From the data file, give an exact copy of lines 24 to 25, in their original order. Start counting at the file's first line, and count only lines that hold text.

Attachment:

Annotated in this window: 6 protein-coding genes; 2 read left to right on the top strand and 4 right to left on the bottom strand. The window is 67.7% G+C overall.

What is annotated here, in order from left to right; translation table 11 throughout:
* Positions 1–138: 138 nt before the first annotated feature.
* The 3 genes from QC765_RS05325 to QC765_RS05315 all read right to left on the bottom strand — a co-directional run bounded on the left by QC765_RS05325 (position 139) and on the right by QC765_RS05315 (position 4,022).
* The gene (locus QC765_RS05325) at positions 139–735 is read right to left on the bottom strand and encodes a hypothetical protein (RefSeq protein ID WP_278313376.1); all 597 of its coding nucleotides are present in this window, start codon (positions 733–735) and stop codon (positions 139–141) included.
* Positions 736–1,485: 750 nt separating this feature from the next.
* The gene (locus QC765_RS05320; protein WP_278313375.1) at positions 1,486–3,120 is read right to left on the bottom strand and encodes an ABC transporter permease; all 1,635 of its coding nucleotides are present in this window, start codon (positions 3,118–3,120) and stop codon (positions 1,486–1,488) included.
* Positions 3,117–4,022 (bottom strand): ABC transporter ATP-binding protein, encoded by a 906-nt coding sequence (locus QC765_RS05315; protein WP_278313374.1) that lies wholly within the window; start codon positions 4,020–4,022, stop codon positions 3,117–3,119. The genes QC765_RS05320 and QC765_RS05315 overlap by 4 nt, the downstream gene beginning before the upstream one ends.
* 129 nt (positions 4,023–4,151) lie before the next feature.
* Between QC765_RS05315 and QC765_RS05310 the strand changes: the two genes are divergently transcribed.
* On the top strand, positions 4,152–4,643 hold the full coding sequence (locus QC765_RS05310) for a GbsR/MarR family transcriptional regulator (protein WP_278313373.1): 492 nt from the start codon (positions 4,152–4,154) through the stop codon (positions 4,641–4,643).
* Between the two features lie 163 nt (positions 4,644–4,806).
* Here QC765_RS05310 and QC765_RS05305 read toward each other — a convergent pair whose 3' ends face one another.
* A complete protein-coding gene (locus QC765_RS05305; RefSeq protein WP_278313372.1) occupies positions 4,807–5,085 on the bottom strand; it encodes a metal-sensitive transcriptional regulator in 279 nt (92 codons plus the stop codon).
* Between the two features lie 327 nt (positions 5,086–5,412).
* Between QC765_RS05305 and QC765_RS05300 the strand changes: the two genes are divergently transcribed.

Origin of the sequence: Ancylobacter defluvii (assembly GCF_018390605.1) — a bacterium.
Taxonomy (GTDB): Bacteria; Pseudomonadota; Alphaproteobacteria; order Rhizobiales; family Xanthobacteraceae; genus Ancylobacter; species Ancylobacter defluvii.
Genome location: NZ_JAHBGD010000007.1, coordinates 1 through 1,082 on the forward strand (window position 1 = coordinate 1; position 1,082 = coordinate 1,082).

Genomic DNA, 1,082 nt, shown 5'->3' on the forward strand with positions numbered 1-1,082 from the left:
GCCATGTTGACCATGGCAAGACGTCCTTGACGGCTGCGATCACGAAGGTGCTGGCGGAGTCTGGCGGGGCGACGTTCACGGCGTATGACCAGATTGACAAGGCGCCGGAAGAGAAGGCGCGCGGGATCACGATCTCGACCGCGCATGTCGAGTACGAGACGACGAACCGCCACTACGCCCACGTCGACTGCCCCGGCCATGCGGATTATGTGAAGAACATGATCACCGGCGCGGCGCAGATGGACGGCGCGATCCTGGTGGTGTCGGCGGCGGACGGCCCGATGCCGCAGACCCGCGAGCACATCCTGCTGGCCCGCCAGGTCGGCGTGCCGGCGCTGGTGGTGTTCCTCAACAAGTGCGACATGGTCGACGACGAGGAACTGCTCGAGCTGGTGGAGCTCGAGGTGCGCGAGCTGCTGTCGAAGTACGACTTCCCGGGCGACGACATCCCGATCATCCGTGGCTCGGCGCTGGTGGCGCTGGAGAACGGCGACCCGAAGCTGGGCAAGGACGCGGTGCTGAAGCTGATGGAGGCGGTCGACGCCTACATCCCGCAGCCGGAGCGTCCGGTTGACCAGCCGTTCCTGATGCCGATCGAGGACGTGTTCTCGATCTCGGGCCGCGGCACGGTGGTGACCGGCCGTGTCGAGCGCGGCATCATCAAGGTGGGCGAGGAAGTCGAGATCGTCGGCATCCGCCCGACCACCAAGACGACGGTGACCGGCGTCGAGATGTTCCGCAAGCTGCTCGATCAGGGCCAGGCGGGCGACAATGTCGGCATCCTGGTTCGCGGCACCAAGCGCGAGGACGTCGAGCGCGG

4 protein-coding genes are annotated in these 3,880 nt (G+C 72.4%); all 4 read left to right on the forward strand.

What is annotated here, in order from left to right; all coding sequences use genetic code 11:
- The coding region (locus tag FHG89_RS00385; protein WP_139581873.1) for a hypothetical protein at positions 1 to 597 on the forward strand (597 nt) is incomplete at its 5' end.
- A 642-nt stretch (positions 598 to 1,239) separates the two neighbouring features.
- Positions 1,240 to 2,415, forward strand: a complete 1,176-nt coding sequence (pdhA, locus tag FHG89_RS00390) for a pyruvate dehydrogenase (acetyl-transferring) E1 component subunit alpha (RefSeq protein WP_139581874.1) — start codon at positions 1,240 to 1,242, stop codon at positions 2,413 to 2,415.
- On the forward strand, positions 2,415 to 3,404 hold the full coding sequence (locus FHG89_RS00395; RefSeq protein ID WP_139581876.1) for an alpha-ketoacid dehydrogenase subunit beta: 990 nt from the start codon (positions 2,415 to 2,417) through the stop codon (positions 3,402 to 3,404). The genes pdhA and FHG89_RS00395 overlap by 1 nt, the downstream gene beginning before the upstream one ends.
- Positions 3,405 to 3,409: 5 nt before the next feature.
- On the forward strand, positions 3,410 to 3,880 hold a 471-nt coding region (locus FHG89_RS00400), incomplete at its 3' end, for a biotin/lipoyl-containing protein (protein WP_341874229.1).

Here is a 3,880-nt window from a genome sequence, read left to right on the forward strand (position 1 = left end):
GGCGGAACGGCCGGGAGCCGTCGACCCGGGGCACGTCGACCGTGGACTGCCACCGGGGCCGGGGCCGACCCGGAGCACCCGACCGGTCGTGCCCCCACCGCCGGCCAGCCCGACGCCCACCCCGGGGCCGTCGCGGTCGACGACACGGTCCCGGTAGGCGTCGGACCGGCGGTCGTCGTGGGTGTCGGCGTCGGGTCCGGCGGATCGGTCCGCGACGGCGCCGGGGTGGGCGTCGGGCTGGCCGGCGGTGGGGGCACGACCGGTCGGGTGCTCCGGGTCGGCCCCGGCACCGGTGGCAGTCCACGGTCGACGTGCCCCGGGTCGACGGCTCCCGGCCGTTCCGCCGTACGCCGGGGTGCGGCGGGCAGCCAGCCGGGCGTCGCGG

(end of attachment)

- The coding region (locus tag FHG89_RS00385; protein WP_139581873.1) for a hypothetical protein at positions 1 to 597 on the forward strand (597 nt) is incomplete at its 5' end.
- A 642-nt stretch (positions 598 to 1,239) separates the two neighbouring features.